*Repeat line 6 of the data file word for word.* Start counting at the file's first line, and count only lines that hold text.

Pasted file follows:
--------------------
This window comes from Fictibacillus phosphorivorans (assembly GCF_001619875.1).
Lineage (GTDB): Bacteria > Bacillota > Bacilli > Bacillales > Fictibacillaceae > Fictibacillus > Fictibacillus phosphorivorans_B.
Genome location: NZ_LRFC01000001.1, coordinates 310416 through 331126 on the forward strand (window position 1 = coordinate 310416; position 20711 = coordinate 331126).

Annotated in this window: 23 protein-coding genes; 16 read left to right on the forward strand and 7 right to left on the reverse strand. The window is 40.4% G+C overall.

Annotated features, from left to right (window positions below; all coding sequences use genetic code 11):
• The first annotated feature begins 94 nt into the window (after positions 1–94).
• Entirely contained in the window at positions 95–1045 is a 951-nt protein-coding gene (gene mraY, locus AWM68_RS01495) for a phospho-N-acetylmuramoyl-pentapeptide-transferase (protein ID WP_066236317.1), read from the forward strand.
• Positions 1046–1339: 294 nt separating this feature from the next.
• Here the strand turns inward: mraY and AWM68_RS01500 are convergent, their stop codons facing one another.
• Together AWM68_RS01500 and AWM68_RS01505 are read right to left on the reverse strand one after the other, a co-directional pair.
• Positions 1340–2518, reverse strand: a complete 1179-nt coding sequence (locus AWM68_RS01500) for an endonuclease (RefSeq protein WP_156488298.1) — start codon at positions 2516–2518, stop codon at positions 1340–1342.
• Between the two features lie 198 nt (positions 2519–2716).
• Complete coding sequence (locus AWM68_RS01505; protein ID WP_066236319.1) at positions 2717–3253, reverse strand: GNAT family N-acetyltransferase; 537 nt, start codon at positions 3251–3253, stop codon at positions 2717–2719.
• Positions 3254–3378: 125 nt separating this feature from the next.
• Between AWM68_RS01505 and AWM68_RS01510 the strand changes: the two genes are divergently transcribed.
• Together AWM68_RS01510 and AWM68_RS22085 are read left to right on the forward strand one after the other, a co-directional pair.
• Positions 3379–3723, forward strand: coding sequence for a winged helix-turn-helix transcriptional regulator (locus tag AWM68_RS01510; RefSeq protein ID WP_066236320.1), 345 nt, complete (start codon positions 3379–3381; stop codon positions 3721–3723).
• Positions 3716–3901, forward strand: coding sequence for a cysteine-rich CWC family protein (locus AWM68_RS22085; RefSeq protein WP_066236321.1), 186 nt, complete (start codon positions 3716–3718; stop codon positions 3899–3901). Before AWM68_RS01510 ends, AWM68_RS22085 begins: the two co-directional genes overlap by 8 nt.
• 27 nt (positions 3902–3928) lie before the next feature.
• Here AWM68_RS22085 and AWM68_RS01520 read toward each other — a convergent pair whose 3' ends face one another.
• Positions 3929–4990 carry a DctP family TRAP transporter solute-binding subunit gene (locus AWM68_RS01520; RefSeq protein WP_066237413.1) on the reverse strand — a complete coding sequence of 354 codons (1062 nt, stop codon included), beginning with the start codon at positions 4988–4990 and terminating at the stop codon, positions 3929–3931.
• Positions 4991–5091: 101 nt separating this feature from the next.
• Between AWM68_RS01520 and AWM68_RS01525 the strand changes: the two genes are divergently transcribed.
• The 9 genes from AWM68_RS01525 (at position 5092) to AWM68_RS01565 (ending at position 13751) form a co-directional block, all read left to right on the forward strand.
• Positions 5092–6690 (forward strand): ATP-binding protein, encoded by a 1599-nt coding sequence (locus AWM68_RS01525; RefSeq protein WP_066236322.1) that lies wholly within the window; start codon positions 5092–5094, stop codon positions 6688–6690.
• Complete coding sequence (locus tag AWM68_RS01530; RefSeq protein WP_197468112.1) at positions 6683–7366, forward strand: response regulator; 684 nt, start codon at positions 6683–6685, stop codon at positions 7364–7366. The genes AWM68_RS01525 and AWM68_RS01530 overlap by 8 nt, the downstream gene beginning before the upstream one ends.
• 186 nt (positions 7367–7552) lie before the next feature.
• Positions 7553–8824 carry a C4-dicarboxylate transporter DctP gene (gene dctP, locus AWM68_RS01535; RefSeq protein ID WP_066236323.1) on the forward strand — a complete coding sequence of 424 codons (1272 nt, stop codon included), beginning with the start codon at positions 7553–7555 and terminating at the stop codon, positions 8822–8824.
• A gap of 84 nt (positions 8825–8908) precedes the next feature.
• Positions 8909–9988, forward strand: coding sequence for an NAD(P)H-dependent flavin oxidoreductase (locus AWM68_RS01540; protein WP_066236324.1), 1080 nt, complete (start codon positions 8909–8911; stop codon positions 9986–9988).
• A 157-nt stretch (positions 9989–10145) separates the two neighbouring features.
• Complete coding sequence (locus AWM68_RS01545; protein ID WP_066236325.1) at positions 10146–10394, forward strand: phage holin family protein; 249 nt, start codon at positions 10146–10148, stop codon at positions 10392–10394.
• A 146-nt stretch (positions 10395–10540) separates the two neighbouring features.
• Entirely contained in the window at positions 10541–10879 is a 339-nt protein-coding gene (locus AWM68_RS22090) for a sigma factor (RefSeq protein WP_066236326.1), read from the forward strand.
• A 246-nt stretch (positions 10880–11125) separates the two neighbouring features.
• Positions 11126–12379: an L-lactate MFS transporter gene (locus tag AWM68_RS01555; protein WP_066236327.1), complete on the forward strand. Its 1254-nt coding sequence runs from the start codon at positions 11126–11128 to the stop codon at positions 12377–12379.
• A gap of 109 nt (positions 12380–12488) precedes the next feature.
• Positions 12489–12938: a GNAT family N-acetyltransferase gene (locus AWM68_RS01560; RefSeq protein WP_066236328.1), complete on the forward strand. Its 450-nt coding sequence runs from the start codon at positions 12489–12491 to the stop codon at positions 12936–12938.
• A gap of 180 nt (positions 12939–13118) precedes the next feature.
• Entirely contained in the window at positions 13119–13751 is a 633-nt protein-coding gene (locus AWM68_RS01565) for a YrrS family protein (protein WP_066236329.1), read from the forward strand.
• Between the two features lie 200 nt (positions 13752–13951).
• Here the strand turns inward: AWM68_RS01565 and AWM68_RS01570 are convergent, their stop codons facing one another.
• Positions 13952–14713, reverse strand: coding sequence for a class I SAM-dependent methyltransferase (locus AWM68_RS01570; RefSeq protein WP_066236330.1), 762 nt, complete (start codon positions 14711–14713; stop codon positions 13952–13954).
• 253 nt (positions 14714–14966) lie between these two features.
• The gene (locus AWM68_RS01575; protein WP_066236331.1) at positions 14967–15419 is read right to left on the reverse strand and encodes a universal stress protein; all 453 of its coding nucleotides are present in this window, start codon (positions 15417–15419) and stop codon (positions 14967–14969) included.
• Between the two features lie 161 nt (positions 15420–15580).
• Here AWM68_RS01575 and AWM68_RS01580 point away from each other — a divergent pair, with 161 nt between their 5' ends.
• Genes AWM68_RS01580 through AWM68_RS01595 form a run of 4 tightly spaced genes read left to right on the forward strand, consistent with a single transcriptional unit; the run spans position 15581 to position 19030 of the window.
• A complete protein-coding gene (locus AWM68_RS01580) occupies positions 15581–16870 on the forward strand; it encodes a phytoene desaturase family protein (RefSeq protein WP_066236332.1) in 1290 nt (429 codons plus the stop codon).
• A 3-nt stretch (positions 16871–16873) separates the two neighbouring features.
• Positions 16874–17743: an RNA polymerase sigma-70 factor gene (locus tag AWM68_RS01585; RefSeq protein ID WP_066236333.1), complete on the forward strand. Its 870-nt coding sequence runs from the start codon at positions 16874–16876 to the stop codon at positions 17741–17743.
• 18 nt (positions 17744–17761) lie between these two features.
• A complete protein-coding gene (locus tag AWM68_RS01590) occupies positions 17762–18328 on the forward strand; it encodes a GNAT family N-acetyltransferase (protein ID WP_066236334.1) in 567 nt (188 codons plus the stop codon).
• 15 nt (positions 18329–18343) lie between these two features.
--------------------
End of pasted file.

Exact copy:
• The first annotated feature begins 94 nt into the window (after positions 1–94).